What's New for Right-Sizing Your Web Images
DIY Sprocket Solutions
When I first started working with Sprocket Websites, I founded the “I-need-to-start-resizing-my pictures-Anonymous” club. I had no clue what I was doing, but I learned so much about cropping and pixels and scaling images.
In the beginning, I used to shove a gigantic, slow-to-load image into a tiny box and stretch a teeny picture to fill a cavernous abyss. But I spent time reading online tutorials and playing around with different photo-editing tools and, before long, my photo-uploading skills took a huge leap forward.
What has also taken a huge leap forward is the capability of social media and web platforms. Many of the newer website builders and social media tools crop and re-size images for you. Still, knowing how to post the right sized photos online is a useful skill to have for the most professional look, especially if your platform isn’t the latest version.
The “Why Mess with It?” Approach
Keep this rule of thumb in mind: Your image should be no bigger than the largest display of your web page. Yes, people use devices of all different sizes, but 1200-pixels-wide is a good baseline. So the banner image should be about 1200 pixels. A blog post photo that takes up two thirds of your screen should be about 800 pixels and the image in the sidebar should be about 400 pixels, or one third of the screen.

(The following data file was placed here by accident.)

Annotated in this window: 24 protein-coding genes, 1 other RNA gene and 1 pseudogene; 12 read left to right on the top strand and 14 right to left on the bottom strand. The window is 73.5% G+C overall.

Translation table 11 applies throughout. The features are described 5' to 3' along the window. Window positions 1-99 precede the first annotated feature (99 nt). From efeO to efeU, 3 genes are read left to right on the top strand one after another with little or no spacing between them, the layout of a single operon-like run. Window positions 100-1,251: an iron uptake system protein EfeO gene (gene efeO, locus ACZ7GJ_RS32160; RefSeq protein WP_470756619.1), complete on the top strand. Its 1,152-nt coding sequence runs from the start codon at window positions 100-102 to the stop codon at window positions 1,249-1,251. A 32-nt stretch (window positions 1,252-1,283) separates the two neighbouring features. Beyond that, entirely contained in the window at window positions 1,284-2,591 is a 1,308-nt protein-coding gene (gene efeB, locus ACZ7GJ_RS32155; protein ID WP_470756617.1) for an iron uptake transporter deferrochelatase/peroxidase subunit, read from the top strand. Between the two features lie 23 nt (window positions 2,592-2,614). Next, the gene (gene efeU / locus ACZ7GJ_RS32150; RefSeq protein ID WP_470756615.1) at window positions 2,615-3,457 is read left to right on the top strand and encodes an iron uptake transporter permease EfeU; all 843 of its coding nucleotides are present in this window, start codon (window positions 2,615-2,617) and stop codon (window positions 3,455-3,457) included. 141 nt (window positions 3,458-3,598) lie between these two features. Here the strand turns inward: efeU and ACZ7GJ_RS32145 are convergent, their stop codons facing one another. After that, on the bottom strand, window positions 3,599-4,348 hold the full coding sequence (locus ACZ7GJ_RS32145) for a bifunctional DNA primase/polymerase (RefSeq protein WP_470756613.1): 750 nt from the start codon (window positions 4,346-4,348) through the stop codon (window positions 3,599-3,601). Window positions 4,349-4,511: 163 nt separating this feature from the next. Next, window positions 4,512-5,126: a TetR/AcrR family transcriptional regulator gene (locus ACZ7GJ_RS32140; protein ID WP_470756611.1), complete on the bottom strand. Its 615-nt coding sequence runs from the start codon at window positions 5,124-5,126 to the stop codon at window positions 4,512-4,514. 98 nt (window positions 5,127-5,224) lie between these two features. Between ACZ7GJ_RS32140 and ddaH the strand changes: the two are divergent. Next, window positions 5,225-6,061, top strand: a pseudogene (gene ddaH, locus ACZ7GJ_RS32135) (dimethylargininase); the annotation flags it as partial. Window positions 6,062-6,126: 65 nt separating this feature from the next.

Why is this important? Because the camera on your phone takes photos that are more like 3000 pixels and the newer phones take photos that are even bigger. Stuffing a photo that size into your website slows down the loading speed of that page and your audience is all about instant gratification these days.
The “But It Needs Clean-Up” Approach
A picture may be worth a thousand words, but you want it to be the right thousand. To make the most of the average photo, you may need to crop out the boring or distracting parts and brighten up a badly-lit image. You can do a lot of these basic clean-up tasks right on your phone, if you are using a photo you took yourself. But even an image you downloaded might need a little tweaking and then you’ll want a photo editing tool.
The “I’d Like to Be More Creative” Approach
When you want to add text or edit an image to fit your specific need, a photo editing tool is necessary. Unless you are a graphic artist who does this all the time, some of the tools are pretty expensive to buy. There used to be a number of free programs online, but many of them have gone over to the subscription-based model. Check first to see if you have a tool already available on your computer and then search online for what options are out there.
To wrap up, remember that when you think you are “shrinking” or “enlarging” a photo, you may not be actually affecting the file size and that could make your image look weird on your social media or website platform. Check to see what pixel size they recommend and be sure that your image fits that recommendation. Your images will look so much more professional and you, too, will graduate from the “I-need-to-start-resizing-my pictures-Anonymous” club.
Have more questions? Just let me know – I’m happy to answer them!
This is an update to "I-Need-To-Start-Resizing-My-Pictures-Anonymous” dated 1/2/2013.